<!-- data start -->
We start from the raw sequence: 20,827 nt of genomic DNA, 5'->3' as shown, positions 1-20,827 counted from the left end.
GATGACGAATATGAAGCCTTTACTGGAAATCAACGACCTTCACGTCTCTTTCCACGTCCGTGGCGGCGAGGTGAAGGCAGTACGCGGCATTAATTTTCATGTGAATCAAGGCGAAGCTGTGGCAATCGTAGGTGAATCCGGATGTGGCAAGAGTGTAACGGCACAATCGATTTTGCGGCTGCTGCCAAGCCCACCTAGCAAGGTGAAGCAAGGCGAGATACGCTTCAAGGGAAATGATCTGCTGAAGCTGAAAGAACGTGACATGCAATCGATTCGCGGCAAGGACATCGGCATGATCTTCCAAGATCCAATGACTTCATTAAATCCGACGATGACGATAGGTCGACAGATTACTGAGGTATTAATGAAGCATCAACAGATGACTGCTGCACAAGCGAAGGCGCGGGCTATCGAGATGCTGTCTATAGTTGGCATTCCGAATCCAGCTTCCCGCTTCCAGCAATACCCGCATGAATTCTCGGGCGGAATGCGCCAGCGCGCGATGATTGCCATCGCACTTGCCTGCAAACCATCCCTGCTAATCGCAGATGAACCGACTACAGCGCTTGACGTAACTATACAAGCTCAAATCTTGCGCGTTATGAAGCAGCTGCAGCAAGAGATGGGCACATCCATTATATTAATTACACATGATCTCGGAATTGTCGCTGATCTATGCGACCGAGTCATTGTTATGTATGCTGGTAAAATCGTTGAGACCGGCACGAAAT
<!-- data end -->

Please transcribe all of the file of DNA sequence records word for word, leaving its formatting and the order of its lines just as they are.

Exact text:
We start from the raw sequence: 20,827 nt of genomic DNA, 5'->3' as shown, positions 1-20,827 counted from the left end.
GATGACGAATATGAAGCCTTTACTGGAAATCAACGACCTTCACGTCTCTTTCCACGTCCGTGGCGGCGAGGTGAAGGCAGTACGCGGCATTAATTTTCATGTGAATCAAGGCGAAGCTGTGGCAATCGTAGGTGAATCCGGATGTGGCAAGAGTGTAACGGCACAATCGATTTTGCGGCTGCTGCCAAGCCCACCTAGCAAGGTGAAGCAAGGCGAGATACGCTTCAAGGGAAATGATCTGCTGAAGCTGAAAGAACGTGACATGCAATCGATTCGCGGCAAGGACATCGGCATGATCTTCCAAGATCCAATGACTTCATTAAATCCGACGATGACGATAGGTCGACAGATTACTGAGGTATTAATGAAGCATCAACAGATGACTGCTGCACAAGCGAAGGCGCGGGCTATCGAGATGCTGTCTATAGTTGGCATTCCGAATCCAGCTTCCCGCTTCCAGCAATACCCGCATGAATTCTCGGGCGGAATGCGCCAGCGCGCGATGATTGCCATCGCACTTGCCTGCAAACCATCCCTGCTAATCGCAGATGAACCGACTACAGCGCTTGACGTAACTATACAAGCTCAAATCTTGCGCGTTATGAAGCAGCTGCAGCAAGAGATGGGCACATCCATTATATTAATTACACATGATCTCGGAATTGTCGCTGATCTATGCGACCGAGTCATTGTTATGTATGCTGGTAAAATCGTTGAGACCGGCACGAAAT